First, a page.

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Students go through their notes on each of the key topics studied this year and decide which aspects suggest that life was "Good" during this period, and which aspects suggest life was "Bad". They then write their findings up as an overall conclusion which distinguishes between different times, places and people.
To accompany this interactive newsfeed.Get students into two teams - "Good" and "Bad". The first team should note down any information which suggests life was bad in the middle ages, the other team should do the opposite. Each student should then produce a biased timeline using www.classtools.net.
This simple but effective exercise allows students to get a quick information-rush of the key events and individuals of the Middle Ages which they will not have had time to consider in any depth.
Working in pairs, students organise a detailed timeline of 30 carefully chosen events into between three and five categories of their choice.
They then reduce them down to just 15 that can fit onto one side of A4 paper, and colour code them to represent 'Good', 'Bad' and 'Most important single event'.
After class discussion ("which events did you find particularly difficult to decide as being good or bad?", "how do we measure 'significance' in history?", students then write an answer to the question "Was Life Good or Bad in the Middle Ages?".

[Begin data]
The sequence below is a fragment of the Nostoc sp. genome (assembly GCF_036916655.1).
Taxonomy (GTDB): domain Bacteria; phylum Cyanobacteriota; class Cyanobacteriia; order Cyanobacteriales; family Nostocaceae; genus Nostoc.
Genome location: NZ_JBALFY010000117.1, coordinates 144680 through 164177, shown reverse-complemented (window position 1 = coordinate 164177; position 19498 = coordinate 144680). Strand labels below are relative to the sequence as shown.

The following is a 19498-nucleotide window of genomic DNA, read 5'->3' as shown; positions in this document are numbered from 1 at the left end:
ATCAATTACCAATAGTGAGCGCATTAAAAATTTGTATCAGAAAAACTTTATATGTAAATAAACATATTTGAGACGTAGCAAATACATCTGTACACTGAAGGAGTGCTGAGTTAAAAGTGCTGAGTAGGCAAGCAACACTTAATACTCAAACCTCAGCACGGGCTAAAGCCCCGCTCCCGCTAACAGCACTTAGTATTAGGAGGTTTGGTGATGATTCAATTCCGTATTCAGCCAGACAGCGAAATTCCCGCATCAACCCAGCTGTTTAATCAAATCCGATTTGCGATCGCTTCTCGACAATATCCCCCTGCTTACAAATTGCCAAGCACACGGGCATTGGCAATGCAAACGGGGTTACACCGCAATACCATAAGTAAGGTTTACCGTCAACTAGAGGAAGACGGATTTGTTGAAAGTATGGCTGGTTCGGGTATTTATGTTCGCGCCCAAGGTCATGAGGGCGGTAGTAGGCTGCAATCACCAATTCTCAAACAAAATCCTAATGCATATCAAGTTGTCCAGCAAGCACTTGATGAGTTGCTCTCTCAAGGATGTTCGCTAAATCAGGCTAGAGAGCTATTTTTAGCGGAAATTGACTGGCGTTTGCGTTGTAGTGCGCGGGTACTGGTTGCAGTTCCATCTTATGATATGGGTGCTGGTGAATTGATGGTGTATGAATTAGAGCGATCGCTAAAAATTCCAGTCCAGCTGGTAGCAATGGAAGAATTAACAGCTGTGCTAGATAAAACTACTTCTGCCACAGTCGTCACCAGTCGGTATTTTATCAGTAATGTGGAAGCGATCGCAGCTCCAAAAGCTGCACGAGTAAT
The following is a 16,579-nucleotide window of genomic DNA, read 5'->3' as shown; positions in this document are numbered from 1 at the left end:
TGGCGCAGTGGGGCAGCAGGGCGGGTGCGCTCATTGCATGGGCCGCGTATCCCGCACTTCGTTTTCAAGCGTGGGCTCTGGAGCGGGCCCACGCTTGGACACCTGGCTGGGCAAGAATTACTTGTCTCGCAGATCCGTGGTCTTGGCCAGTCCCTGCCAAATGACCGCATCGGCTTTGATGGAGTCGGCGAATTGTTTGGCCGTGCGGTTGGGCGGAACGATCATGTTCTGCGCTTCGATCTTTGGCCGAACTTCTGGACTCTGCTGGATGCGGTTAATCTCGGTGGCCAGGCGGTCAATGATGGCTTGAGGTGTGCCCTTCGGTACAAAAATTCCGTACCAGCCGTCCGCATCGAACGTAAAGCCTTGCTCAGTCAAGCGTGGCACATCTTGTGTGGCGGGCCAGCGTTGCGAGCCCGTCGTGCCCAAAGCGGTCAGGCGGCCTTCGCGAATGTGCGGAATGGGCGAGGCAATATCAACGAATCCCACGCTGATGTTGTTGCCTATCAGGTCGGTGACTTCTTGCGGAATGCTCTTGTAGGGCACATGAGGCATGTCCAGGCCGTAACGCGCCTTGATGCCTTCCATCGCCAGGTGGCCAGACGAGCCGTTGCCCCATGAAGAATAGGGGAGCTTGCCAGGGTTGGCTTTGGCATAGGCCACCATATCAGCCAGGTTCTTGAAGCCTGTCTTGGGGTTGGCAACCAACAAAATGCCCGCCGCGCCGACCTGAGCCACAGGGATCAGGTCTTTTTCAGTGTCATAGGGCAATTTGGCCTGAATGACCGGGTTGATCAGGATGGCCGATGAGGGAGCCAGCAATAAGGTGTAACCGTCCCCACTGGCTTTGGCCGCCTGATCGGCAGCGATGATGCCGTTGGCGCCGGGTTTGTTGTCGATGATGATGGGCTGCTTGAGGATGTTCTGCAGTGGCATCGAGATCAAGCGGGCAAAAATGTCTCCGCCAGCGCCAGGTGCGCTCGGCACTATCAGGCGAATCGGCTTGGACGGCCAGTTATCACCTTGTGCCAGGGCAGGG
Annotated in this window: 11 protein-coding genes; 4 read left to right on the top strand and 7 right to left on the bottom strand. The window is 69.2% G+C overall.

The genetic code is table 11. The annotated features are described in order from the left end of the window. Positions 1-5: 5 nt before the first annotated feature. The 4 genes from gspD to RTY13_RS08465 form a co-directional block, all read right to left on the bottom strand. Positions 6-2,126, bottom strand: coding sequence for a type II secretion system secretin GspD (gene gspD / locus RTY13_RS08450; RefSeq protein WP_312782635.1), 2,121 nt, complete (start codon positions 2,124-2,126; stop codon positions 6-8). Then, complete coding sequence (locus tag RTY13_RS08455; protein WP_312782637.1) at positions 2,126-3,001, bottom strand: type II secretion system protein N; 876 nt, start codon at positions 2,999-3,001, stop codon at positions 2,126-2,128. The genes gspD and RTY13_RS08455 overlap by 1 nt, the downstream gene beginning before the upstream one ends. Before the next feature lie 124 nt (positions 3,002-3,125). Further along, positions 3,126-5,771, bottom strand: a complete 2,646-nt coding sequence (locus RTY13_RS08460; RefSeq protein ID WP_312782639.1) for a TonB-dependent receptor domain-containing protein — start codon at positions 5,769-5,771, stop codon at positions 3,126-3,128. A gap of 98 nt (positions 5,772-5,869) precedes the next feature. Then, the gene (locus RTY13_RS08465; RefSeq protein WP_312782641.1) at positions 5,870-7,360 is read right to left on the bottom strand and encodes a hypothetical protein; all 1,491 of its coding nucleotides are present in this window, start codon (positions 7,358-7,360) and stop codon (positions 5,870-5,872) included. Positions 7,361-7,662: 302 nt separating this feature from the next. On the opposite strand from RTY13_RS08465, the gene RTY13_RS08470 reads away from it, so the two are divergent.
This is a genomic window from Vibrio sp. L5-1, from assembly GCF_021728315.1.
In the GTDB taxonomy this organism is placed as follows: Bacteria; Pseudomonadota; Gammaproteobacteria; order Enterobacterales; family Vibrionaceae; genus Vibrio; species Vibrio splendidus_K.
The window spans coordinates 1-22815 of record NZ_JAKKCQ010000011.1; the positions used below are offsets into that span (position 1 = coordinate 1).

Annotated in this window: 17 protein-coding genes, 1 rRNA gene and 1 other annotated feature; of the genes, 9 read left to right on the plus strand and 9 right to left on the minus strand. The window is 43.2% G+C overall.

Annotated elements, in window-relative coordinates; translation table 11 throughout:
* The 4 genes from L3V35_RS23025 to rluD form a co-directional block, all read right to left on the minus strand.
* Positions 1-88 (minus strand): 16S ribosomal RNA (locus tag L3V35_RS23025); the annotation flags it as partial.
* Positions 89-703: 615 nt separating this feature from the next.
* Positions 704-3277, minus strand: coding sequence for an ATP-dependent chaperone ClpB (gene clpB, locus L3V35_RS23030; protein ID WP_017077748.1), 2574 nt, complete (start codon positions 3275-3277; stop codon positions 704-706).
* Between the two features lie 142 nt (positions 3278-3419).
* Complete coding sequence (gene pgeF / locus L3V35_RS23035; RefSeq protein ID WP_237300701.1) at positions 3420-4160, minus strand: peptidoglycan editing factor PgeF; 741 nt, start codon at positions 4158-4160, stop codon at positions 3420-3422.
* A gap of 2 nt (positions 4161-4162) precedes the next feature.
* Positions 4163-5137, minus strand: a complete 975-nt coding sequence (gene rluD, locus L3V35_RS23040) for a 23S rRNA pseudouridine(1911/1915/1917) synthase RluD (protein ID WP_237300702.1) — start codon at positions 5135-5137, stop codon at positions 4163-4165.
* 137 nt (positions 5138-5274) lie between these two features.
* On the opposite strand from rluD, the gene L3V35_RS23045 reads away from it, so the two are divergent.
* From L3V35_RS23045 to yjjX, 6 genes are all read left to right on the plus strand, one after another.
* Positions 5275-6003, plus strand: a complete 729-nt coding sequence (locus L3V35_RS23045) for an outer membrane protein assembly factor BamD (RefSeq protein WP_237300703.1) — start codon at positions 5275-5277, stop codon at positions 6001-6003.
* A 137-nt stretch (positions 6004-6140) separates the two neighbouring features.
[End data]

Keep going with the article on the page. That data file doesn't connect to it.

As a starter exercise or a plenary, the teacher can test each team with questions from this picture quiz.
Finally, each student chooses ONE of the events in their completed diagram to research further and then they to produce a presentation or a display piece. Loads of creative ideas for display and presentation exercises can be found at Tarr's Toolbox.
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Births (200 years ago today): 1819 – Edward Stafford, Scottish-New Zealand educator and politician, 3rd Prime Minister of New Zealand (d. 1901)
Births (100 years ago today): 1919 – Oleg Penkovsky, Russian colonel (d. 1963)
Births (50 years ago today): 1969 – Martín López-Zubero, American-Spanish swimmer and coach
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